# ODE with integrating factor NEED HELP

1. Mar 18, 2011

### pat666

1. The problem statement, all variables and given/known data

$$(2x+y^2) dx +4xy dy=0,y(1)=1$$

2. Relevant equations

3. The attempt at a solution
I'm having trouble finding the correct integrating factor, been playing with it for an hour and have made NO progress so need help.

$$\delta P/\delta y=2y$$
$$\delta Q/\delta x=4y$$

so its not exact and I need to find an integrating factor.

$$R=1/Q( \delta P/\delta y-\delta Q/\delta)=-1/2x$$
$$F(x)= exp \int R(x) dx$$
$$\int -1/(2x) = -ln(abs(x))/2$$

This integrating factor isn't going to make my ode exact though and I can't figure out what I have stuffed up???

Thanks for any help.

2. Mar 18, 2011

### LCKurtz

Don't quit yet, you almost have it. Take x > 0 to dispense with the || signs:

$$R(x) = e^{\int-\frac 1{2x}dx}= e^{-\frac 1 2 \int\frac 1 x}\, dx = e^{-\frac 1 2 \ln x} = e^{\ln(x^{-\frac 1 2})} = x^{-\frac 1 2}$$

Also, a TeX note, you can use the partial symbol

$$\partial Q/\partial x$$

but subscripts are even easier: Qx or $Q_x$.

3. Mar 18, 2011

### pat666

Thanks LCKurtz I now have a general and particular solution, would you mind checking my results:
$$u(x,y)=4x^{3/2}+2*\sqrt(x)*y^2+y=c$$
$$c=13/3$$
$$13/3=4x^{3/2}+2*\sqrt(x)*y^2+y$$

THANKS

ps should be 4x to the power of 3/2 , doesn't seem to like my tex.

4. Mar 18, 2011

### LCKurtz

You should be able to check that yourself. Check that du = Pdx + Qdy with the exact form and that (x,y)=(1,1) works. If not, try to fix it.

5. Mar 19, 2011

### pat666

I don't know what you mean by Check that du = Pdx + Qdy, du as in the differential of
$$4x^{3/2}+2*\sqrt(x)*y^2+y$$

also should $$4*1^{3/2}+2*\sqrt(1)*1^2+1$$ = 13/3? because it =s 7??

am I doing something wrong with my checking or is my solution wrong?

Thanks

6. Mar 19, 2011

### Metaleer

The whole point of finding an integrating factor is converting your differential equation into an exact one. What LCKurtz is suggesting is that you use the partial derivative test to see if it is indeed exact.

7. Mar 19, 2011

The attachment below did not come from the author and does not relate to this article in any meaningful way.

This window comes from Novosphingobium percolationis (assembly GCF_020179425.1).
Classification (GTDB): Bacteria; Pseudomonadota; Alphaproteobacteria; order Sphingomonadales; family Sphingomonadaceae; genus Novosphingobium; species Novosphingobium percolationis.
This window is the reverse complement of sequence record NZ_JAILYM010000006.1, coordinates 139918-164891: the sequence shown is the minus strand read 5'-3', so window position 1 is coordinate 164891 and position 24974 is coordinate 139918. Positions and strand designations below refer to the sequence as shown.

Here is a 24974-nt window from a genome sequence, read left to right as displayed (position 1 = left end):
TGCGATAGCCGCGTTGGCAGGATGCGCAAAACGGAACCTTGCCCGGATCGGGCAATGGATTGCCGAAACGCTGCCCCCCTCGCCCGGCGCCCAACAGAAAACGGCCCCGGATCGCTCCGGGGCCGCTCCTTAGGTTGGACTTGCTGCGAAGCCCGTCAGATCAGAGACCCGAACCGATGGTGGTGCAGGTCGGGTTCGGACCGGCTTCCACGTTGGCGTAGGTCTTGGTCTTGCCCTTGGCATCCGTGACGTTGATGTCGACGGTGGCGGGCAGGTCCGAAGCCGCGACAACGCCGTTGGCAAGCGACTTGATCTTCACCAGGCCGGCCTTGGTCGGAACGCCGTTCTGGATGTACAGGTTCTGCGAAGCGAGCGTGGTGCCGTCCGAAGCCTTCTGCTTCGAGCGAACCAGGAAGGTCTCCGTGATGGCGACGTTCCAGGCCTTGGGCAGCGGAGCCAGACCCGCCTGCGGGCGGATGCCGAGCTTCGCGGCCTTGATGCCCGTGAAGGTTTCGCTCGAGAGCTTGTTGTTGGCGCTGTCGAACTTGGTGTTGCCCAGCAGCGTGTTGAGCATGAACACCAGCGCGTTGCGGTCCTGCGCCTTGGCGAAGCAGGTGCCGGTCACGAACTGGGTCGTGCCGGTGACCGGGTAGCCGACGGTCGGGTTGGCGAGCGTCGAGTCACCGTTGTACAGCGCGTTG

### LCKurtz

After you multiplied by the integrating factor x-1/2 you should have gotten this DE, which you didn't show:

$$(*)\ (2x^{\frac 1 2}+ 2x^{-\frac 1 2}y^2)dx+4x^{\frac 1 2}y dy = 0$$

Presumably you have checked that this equation is exact and you have a proposed solution u(x,y) written above. The way to check whether your solution is correct is to calculate du = uxdx + uydy and see if it agrees with the exact equation (*) above.

Once you have that you need to check that x = 1, y = 1 works in your final answer.

8. May 25, 2011

### velvexor

Decided to practice a bit on this one. Here's what I've got:

1. Orig. DE is exact with the integ. factor: $$\mu=1/\sqrt{x}$$ because $$\frac{\partial(\frac{2x+y^2}{\sqrt{x}})}{\partial y}=\frac{2y}{\sqrt{x}}=\frac{\partial(4\sqrt{x}y)}{\partial x}\Longleftrightarrow\frac{\partial P}{\partial y}=\frac{\partial Q}{\partial x}$$

2. To solve for u, we have: $$u(x,y)=\int\frac{2x+y^2}{\sqrt{x}}dx+g(y)=\frac{4x^{3/2}}{3}+2\sqrt{x}y^2+g(y)$$

3. To find g(y), we take the partial derivative of the newly found function u(x,y) in (2) with respect to y and set it equal to Q, that is: $$\frac{\partial u}{\partial y}=4\sqrt{x}y+\acute{g(y)}\Longrightarrow 4\sqrt{x}y+\acute{g(y)}=4\sqrt{x}y \Longrightarrow \acute{g(y)}=0$$

4. So, after integrating the result in (3), we find that: $$g(y)=c_{1}$$ Thus, the overal function u(x,y) takes the form: $$u(x,y)=\frac{4x^{3/2}}{3}+2\sqrt{x}y^2+c_{1}=c_{2}$$ or, combining the constants, we have: $$\frac{4x^{3/2}}{3}+2\sqrt{x}y^2=c$$

5. If y(1)=1, the constant c works out to be c=10/3, so that the unique solution becomes: $$\frac{4x^{3/2}}{3}+2\sqrt{x}y^2=\frac{10}{3}$$

6. A simple check shows that: $$du=u_{x}dx+u_{y}dy=(\frac{4}{3}\cdot\frac{3}{2}x^{1/2}+2\frac{1}{2}x^{-1/2}y^2)dx+(2\cdot2\sqrt{x}y)dy=(\frac{2x+y^2}{\sqrt{x}})dx+(4\sqrt{x}y)dy$$ which is the original DE multiplied by the integrating factor.

7. I learned some simple TEX commands